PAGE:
Rigorously Imagining Future Ethical Decisions for Ghost Forests of 2075
Future ‘Ghost Forests’ have very little natural biodiversity of their own, being genetically enhanced to grow fast to the specific industry needs of 2075. In fact, wildlife cannot sustainably live there. As a consequence, animals are frequently pushed further and further away to the remaining few wild areas that are left to store carbon. Between an immediate threat of extinction facing the remaining animal population, and the need to produce more sustainable materials, the situation needs hard decisions.
One green-entrepreneur sees opportunity in shifting away from ‘Ghost Forests’. A forest hippy finds solitude in the natural forest, and just wants to enjoy the harmony of the place. An activist wants to create more forceful action to make things change quickly. Each are quite different; however, all are in agreement that they dislike these ghost forest, even though there is no clear solution available and natural forest biodiversity is at critical risk. Nevertheless, each are in staunch disagreement and distrust each other’s positions and approaches. In fact, they seem to find it difficult to communicate at all about this situation without compromising their very being. How and what will they decide to do?
This situation perhaps is all too familiar in society, where everyone knows that there is an impending future threat but are unable to move beyond their immediate needs to find and act upon a viable solution.
It was the second conference day at Logomo, in a 3rd floor back room, small groups of participants were seated intensely considering how actors would make ethical choices about the year 2075. Their situation was tough, near impossible even, with no clear answers or straightforward solutions.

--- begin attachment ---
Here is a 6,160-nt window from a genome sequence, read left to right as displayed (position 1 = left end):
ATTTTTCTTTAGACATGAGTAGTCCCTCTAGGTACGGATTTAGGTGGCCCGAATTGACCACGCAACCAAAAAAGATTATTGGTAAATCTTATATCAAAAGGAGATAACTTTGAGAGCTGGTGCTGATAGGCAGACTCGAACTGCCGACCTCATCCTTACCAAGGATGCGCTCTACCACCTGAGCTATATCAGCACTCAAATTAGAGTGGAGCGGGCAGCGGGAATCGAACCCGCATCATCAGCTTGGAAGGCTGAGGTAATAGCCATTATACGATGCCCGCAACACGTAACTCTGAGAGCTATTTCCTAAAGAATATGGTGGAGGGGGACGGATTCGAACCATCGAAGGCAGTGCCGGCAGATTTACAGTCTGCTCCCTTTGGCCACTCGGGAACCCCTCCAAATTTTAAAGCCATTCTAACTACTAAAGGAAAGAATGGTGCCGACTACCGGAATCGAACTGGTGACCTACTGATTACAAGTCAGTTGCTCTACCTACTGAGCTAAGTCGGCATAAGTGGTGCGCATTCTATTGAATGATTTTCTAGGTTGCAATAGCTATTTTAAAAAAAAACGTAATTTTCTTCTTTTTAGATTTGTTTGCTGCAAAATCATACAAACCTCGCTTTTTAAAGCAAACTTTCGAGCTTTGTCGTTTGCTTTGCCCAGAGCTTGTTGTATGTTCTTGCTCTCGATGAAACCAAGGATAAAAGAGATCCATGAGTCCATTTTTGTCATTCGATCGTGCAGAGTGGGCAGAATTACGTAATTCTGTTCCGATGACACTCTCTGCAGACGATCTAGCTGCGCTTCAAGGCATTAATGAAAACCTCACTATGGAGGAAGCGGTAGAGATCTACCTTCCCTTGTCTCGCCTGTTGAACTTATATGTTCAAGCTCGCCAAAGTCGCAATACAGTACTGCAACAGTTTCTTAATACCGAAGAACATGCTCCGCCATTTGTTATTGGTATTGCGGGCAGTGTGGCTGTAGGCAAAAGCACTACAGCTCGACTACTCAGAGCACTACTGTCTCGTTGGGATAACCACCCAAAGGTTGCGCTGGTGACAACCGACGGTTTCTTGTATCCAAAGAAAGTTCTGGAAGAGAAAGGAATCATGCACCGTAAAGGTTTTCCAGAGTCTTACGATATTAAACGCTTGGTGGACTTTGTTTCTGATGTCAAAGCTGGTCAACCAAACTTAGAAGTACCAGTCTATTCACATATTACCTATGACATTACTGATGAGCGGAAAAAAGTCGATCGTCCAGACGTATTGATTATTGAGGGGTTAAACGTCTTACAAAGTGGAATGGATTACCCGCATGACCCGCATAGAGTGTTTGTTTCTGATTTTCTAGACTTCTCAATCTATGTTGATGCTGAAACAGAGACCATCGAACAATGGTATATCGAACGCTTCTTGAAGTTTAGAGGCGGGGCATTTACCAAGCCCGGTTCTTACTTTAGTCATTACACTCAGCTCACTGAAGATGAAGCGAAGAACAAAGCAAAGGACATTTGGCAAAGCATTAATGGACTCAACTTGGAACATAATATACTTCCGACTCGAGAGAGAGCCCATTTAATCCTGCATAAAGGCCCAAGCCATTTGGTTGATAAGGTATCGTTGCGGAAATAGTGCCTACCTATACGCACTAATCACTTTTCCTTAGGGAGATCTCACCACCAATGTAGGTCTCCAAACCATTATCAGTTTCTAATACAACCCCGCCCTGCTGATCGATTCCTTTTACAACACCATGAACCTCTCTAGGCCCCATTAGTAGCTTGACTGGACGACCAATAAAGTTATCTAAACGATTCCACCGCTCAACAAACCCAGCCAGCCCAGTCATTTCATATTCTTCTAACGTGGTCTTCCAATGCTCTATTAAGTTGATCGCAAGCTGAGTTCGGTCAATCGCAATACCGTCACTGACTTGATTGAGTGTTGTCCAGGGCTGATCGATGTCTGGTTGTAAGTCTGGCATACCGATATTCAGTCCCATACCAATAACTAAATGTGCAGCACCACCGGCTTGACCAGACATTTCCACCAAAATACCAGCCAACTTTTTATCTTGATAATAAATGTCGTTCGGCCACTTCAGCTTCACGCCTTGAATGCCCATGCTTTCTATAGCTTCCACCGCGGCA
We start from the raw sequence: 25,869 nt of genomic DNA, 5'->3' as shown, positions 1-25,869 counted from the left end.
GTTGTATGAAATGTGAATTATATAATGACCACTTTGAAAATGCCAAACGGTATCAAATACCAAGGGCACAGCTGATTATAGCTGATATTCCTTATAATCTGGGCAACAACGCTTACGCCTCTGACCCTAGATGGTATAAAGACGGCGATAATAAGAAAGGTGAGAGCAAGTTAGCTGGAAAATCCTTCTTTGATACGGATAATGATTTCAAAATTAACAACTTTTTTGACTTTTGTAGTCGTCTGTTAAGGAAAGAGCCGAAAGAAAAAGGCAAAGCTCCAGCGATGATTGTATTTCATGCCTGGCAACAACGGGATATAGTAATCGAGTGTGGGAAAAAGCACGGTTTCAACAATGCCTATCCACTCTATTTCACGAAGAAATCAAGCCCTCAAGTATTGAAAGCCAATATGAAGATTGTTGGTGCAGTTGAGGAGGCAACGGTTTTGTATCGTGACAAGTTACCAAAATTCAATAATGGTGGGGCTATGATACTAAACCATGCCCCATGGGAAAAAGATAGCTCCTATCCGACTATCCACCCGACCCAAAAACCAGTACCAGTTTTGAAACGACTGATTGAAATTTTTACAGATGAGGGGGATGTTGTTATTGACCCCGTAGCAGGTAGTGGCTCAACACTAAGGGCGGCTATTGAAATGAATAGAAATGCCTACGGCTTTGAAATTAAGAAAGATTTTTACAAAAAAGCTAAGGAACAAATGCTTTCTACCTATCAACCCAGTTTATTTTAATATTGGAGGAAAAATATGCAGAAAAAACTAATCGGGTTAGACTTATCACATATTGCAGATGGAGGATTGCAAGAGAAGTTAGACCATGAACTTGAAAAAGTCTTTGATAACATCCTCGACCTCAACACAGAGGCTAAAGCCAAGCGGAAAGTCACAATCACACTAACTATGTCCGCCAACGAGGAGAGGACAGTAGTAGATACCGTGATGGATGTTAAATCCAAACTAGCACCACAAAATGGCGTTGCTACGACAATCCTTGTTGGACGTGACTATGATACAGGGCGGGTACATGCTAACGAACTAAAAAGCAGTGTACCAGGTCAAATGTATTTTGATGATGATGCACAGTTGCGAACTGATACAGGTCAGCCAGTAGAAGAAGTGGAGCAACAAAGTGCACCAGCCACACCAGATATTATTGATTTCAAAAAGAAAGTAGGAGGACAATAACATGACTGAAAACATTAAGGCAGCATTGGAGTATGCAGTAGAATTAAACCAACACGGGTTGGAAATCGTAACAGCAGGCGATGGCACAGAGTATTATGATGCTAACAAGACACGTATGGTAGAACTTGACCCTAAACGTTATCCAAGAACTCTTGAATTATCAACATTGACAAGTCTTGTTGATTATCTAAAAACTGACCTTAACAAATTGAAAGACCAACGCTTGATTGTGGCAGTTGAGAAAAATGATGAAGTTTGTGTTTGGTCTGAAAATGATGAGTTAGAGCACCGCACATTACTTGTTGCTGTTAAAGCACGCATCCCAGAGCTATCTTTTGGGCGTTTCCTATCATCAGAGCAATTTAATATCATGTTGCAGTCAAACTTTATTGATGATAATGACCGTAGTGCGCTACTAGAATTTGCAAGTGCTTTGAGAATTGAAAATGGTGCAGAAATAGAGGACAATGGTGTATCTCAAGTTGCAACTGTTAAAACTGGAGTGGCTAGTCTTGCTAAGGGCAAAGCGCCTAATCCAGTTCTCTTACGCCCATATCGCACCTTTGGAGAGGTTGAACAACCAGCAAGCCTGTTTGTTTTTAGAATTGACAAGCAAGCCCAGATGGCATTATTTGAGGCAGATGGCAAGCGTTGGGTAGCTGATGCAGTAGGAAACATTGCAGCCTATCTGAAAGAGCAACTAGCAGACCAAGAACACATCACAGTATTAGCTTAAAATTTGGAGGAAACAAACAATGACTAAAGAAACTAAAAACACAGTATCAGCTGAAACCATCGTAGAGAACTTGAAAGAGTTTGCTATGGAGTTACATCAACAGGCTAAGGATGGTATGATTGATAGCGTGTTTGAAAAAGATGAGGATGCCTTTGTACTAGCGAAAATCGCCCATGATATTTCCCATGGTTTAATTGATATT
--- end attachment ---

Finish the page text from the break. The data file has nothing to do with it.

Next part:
Imagination is flowing. In a very short space of time the participants had developed their characters, drawn from random constraints, and brought them to life through imagination. Going around the table as each introduces themselves, there is quickly a sense that tensions and camaraderie are emerging between them.
Next, the game takes a shift as the central metaphors that so far have guided the game, are changed. These new metaphors, produced by the group for their own characters, then started to bring about a more holistic transition in the relation between the characters, and a potential reframing of the entire situation. Quite quickly all hippies, green entrepreneurs and activists seem to convene in an agreement that they ‘are not so different from one another after all’, and even could work together, with a little personal change…
It is these types of value-based discussions on critical issues that can be interpreted as expressing future ethical frameworks. And those dynamics are exactly what the BioEcoJust team hope to discover.
This short provocative scenario ‘Ghost Forest’, is part of the role-based game piloted by the BioEcoJust Bioeconomy and Justice project, aiming to explore the future ethical implications for the next 100 years of the bioeconomy. The game is based on the Metaphor Molecule Game that was designed to fit the research needs of the project (Balcom Raleigh & Heinonen 2018). Adapted from CLA, It promotes immersive futuring, rigorous imagining and criticality to question a possible future. The game originates from Balcom Raleigh’s UTU Futures Studies MDP graduate’s thesis that has also been part of a UNESCO Futures Literacy Lab simulation.
The themes at play here in this role-game in the third-floor room, echoed the surrounding atmosphere of the Constructing Social Futures conference, being highly participatory, actor oriented, transformative and engaging hard critical situations.
This article originally published in Futuuri 2019 for and about the Constructing Social Futures conference in Turku.
Amos Taylor 2019, Project Researcher FFRC